Broadcasting live sport: a new frontier for Amazon?
Our TV habits are changing. They have been for some time now. More and more of us are choosing to view content when it is most convenient to us. We are no longer bound by the rigid television schedule and making it home for a live broadcast of our favourite shows. Online streaming services like Netflix and Amazon Prime are primarily responsible for this shift in viewing habits and have given us greater freedom when opting to ‘pod down’ and watch.
However, not content with purely revolutionising the way we watch films and television programmes, Amazon Prime have launched their most ambitious move to date: venturing into the world of broadcasting live sport. It’s a surprising move that will certainly take some getting used to, but surely a challenge to the BBC, Sky and BT monopoly of televised sport can only be a positive thing for viewers.
Securing the rights to televised Premier League football is valued as a multi-billion-pound opportunity, so it’s clear why Amazon have chosen to put their proverbial finger into another pie. Football television rights, particularly in the UK, is a lucrative business. As of the 2019/20 football season, Amazon will be showcasing a package of 20 games from England’s top-flight, first with a midweek offering at the start of December and then with games taking place on Boxing Day.
Although this first tentative step into broadcasting Premier League football is not a wide-reaching one, it is a statement of intent and an astute acquisition. Not only have Amazon signalled their plans to purchase more rights to sporting events (with several broadcasting agreements up for renewal within the next ten years), it has also been purposefully done around Christmas in the hope of capitalising on the busiest time of year and seeing an upsurge in Prime membership. While some customers will undoubtedly end their free trial having spent nothing, other users will either forget or be inclined to maintain their subscription – which is what Amazon are counting on.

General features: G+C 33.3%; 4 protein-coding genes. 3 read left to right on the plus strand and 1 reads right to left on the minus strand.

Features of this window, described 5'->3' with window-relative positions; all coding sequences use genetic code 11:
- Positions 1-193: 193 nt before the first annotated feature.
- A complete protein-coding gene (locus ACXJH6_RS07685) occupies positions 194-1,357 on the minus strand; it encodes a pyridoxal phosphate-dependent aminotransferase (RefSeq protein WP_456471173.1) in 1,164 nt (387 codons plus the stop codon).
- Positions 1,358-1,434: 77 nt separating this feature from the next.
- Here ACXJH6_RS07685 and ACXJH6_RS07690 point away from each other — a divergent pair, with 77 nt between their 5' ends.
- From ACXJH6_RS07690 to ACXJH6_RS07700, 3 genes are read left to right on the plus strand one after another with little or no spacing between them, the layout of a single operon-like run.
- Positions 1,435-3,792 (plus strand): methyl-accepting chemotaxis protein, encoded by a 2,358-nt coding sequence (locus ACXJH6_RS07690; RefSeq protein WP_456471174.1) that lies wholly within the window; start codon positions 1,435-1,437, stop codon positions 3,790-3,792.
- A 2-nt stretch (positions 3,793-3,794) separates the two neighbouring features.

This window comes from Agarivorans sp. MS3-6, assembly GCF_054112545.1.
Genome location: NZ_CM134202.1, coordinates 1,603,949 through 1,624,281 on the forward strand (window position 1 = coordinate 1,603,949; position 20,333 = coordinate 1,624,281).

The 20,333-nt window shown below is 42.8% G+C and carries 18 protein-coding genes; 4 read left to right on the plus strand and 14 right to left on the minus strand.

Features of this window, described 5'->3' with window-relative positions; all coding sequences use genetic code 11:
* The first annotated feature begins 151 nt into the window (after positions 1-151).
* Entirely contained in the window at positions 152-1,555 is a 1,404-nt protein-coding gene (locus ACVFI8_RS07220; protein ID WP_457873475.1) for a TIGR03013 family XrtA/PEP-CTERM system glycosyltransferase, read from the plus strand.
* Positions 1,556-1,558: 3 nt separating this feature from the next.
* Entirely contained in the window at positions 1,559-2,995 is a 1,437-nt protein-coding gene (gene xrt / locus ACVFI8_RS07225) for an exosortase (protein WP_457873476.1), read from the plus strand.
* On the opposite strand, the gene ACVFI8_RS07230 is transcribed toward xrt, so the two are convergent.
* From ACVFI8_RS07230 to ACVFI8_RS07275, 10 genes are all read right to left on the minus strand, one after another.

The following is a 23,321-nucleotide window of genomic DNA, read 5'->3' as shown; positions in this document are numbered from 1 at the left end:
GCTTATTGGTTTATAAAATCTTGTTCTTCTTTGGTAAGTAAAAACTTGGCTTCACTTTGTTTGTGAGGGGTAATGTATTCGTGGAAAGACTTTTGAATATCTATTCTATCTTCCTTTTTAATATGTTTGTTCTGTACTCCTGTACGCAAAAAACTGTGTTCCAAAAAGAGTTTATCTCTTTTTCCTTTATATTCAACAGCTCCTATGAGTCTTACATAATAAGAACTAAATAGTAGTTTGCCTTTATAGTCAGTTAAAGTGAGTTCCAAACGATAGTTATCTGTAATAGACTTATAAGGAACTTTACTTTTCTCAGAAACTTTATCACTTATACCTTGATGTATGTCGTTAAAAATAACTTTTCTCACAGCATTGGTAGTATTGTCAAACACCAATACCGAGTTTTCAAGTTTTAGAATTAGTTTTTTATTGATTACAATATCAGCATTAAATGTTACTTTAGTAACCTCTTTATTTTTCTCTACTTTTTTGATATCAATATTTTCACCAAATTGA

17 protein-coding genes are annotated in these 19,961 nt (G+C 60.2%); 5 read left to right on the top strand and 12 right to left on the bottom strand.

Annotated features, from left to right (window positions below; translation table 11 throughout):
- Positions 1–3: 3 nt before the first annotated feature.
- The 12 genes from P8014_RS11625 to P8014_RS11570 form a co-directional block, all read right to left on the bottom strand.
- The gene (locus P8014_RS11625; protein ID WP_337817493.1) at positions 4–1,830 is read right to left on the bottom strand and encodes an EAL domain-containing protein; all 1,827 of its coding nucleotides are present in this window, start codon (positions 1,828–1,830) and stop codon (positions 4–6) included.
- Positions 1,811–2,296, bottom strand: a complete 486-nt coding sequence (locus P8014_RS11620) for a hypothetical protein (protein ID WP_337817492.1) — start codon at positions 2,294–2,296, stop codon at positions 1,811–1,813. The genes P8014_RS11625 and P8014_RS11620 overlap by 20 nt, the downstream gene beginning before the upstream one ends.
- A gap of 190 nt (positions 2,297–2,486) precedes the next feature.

Murdoch Acknowledges Amazon’s Aggression in the Market
The ambition shown by Amazon to compete in a notoriously expensive and competitive market, may go some way to shedding light on why it is Rupert Murdoch decided to sell part of his media behemoth, Sky.
It is true that this was a necessary evil in order to secure a deal with Disney, but the dramatic shift in television habits most definitely played a part. The sale of Sky ultimately means that Murdoch’s Fox will be left with more content that he perceives won’t be susceptible to online streaming giants in the same way that sport will be. The Premier League is a competition that has been dominated by Sky since its inaugural season 26 years ago, and although BT have disrupted this somewhat in recent times, Amazon’s venture into sport will provide them with a much larger fright.
Problems Aplenty with the US Open Coverage
Amazon’s decision to battle market leaders such as the BBC, Sky and BT head on should come as no surprise seeing as they spent a reported £31 million on securing the television rights for the US Open. However, the first foray into the world of sport was met with widespread complaints from tennis fanatics as their viewing experience was compromised by substandard coverage. Viewers complained of poor picture and sound quality, obscured camera angles and restricted match choice, among many other things. If Amazon are hoping to truly capitalise and establish themselves as a genuine competitor in the live broadcasting of sports, their coverage will have to improve. Especially if they have any hope of recouping initial investment to secure these deals in the first place as Amazon Prime memberships start at £79.
Concerns over the coverage have been quelled by Amazon spokespeople, stating that their coverage of the ATP men’s tennis circuit should run a lot smoother at the beginning of 2019, with any potential glitches ironed out by the time they start to show Premier League games in the 2019/20 season.